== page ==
Op-Ed: The foundation of our country, immigrants are key to its rebuilding

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Our country has faced seemingly insurmountable challenges before. Each time, generations of Americans have risen to the occasion and tackled them with America’s particular brand of unity and purpose. Our nation is rooted in the belief that everyone has something to offer, and everyone has the right to pursue their purpose. In this moment, it’s going to take everyone in our country — including immigrants — to pursue an end to this pandemic’s grip on our lives and the American economy. We can’t get there without immigrant families like mine, but years of anti-immigrant policies from Washington threaten our ability to help rebuild our country.

Immigrants represent a sizable portion of our country’s essential workforce — the ones who have kept shelves stocked, hospitals operational, and deliveries flowing, day and night. More than 17% of our country’s workers who have been deemed essential are immigrants. These foreign-born workers now make up 28% of specialized health care staff, like surgeons and other physicians, and 24% of other health care workers, like me. 

As a registered nurse in the Highly Infectious Disease Unit (HIDU), otherwise known as a COVID-19 unit, I leave my family every day to serve others, and I am proud to do so. Others in my family do the same. But we also leave each day in fear that some in our family could be taken away from us or that, as a Deferred Action for Childhood Arrivals (DACA) program recipient, my deportation protections could be stripped away. 

Like so many immigrant families across the country, we want to help our fellow Americans. We need your help too. We need elected officials dedicated to real, substantive immigration reform to develop a system that is fair, orderly, and allows immigrants to more fully participate in the economy and society. A fair system that makes it possible for those seeking a better life to find one would help us all rise, together.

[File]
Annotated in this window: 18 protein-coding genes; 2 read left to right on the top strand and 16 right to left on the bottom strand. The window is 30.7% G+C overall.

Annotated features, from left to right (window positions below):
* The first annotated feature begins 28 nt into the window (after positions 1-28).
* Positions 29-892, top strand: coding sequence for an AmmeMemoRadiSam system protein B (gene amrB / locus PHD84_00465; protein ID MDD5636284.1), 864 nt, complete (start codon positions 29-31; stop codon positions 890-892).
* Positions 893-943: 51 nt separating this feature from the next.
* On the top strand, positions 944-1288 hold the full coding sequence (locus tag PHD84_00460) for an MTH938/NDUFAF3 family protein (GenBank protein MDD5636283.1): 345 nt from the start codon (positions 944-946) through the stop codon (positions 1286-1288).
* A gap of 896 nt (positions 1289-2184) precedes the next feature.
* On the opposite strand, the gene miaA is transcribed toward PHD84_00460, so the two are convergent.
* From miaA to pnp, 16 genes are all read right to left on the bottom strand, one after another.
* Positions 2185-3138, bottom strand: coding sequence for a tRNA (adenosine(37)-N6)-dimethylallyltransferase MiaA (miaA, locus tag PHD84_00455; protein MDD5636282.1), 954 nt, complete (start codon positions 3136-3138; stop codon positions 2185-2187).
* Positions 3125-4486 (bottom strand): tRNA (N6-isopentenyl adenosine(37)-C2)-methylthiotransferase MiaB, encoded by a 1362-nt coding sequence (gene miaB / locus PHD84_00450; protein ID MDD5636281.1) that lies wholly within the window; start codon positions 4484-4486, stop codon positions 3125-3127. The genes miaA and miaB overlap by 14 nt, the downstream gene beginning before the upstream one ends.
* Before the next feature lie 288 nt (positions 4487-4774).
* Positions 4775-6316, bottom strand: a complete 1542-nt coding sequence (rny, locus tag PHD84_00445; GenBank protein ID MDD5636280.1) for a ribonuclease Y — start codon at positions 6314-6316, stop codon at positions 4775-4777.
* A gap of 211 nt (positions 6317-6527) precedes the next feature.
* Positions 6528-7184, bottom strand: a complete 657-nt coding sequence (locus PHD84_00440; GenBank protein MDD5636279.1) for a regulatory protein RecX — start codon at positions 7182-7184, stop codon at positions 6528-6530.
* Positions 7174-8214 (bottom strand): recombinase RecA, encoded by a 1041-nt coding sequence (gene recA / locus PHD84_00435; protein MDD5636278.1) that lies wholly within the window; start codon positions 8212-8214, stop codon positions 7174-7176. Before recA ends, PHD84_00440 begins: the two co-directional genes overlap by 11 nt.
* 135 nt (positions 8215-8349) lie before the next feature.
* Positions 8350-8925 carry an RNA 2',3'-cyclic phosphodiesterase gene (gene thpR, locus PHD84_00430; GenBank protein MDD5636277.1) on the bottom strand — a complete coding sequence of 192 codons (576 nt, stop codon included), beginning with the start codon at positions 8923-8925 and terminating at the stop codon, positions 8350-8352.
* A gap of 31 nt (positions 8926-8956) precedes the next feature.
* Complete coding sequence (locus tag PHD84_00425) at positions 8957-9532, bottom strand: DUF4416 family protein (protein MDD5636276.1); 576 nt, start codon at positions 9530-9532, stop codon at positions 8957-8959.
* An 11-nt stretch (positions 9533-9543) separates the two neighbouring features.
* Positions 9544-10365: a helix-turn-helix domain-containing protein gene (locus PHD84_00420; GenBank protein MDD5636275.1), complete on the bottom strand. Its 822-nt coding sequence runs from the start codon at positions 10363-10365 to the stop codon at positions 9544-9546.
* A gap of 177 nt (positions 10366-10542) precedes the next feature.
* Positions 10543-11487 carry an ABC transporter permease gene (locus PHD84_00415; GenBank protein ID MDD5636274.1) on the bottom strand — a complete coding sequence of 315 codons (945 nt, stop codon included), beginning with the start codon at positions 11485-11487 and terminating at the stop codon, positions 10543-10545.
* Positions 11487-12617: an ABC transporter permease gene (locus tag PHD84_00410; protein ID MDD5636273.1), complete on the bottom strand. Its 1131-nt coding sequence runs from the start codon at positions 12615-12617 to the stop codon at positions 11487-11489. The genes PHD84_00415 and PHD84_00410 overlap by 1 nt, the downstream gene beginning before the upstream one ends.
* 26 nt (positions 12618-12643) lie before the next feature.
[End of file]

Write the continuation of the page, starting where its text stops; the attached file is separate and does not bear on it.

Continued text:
While the current Administration seems committed to keeping people out, the data is clear — immigrants in the United States only add to the economy and create jobs. Immigrants pay more than $450 billion a year in taxes and have the ability to add $1.2 trillion to the American economy. As our nation faces high unemployment, immigrants continue to create opportunities for all Americans. In 2018, there were more than three million immigrant entrepreneurs in the United States employing almost eight million people.

Beyond the staggering quantitative impact, there is no way to measure how various cultures and points of view from diverse people enrich our country, as immigrants have done since our nation’s founding. After all, this country was designed to be a haven for unique ideas and perspectives. Americans are able to disagree about those ideas because we are united in our value of life and liberty. Those values cannot align with the harmful policies of the current Administration, like attempting to end the DACA program, even after the Supreme Court ruled in favor of it. This program protects recipients, such as myself, from deportation and allows us to contribute in essential industries. In fact, nearly one-third of all DACA recipients contribute to essential industries. Unfortunately, the threat to the DACA program is only one example in a long list of ways this Administration’s widely unpopular immigration policies do not represent the beliefs of the American people.

As our country faces another choice on election day, I encourage Americans who are able to vote to find unity in our desire to return to life before COVID-19 and resolve to leave anti-immigrant policies in the past. America could not exist without immigrants and will not prosper without the contributions of our country’s immigrant community today. My family is committed to continuing our service to our fellow Americans. When I leave my house tomorrow, I’ll be prepared for another day fighting for the lives and livelihoods of others. When you head to vote this year, I’m asking you to do the same.

Javier R. Quiroz Castro is a registered nurse, & DACA program recipient

Photo: SAUL LOEB/AFP via Getty Images

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